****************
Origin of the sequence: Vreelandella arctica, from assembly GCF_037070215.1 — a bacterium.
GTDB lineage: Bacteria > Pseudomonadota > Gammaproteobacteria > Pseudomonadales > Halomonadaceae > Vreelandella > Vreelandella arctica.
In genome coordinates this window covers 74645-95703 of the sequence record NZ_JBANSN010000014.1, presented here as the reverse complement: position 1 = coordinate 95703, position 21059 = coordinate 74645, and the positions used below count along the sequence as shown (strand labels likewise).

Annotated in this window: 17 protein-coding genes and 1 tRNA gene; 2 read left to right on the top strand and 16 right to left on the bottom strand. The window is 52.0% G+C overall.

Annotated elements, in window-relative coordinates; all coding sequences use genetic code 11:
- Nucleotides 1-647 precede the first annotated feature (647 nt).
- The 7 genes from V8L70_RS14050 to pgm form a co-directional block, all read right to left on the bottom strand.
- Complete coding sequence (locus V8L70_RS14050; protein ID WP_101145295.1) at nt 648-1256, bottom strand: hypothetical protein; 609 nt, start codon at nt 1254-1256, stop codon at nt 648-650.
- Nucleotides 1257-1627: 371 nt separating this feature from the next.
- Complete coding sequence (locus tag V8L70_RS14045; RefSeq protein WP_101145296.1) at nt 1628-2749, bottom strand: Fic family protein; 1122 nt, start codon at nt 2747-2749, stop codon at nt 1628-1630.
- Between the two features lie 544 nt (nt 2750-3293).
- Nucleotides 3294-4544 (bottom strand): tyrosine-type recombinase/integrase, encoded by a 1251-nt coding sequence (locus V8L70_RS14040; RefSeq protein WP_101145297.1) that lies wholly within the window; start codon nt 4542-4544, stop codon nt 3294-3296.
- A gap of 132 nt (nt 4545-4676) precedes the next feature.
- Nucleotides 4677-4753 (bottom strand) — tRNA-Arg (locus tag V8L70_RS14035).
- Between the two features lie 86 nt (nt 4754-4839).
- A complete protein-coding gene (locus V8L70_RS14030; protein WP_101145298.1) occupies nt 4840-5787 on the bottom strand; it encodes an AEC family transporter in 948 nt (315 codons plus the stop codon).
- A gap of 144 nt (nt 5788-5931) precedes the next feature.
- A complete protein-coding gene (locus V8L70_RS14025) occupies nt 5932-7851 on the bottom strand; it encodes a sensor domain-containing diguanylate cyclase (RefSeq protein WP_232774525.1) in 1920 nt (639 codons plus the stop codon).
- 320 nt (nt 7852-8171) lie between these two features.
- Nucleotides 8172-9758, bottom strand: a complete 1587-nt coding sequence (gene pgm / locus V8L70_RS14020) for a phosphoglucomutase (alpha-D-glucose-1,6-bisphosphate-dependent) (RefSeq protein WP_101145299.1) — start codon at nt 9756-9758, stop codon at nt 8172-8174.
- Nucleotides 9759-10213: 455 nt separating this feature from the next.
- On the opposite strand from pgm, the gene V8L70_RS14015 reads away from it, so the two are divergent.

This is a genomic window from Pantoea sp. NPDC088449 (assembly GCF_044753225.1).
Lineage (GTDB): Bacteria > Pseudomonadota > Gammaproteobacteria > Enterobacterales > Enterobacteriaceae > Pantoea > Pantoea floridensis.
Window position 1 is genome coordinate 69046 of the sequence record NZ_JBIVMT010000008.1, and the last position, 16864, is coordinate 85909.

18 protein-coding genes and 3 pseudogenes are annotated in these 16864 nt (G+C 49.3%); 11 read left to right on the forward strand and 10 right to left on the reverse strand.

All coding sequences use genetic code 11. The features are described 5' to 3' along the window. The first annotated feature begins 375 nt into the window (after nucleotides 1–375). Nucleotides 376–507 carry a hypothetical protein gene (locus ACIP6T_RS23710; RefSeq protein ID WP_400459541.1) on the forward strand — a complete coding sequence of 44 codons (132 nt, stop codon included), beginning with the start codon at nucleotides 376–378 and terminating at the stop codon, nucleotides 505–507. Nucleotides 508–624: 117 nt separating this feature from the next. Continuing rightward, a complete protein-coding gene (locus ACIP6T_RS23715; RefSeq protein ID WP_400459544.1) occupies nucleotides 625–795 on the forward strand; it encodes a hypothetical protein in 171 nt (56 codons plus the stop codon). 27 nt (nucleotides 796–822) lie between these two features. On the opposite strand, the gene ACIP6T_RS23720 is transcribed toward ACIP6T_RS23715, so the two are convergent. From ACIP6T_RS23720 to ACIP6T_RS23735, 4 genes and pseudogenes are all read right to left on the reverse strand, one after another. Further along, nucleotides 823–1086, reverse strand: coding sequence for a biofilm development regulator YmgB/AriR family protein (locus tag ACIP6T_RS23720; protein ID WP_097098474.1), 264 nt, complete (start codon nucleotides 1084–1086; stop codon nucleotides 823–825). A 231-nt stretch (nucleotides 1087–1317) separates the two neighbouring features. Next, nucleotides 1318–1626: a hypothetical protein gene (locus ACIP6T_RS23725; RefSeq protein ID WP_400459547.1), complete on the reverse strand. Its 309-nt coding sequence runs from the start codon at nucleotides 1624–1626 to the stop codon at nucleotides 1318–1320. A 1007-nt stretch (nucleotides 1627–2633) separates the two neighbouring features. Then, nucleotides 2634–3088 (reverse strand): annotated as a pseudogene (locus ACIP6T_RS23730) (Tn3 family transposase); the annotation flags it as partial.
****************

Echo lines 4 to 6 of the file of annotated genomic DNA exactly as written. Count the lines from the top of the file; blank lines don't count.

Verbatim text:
Annotated in this window: 17 protein-coding genes and 1 tRNA gene; 2 read left to right on the top strand and 16 right to left on the bottom strand. The window is 52.0% G+C overall.

Annotated elements, in window-relative coordinates; all coding sequences use genetic code 11:
- Nucleotides 1-647 precede the first annotated feature (647 nt).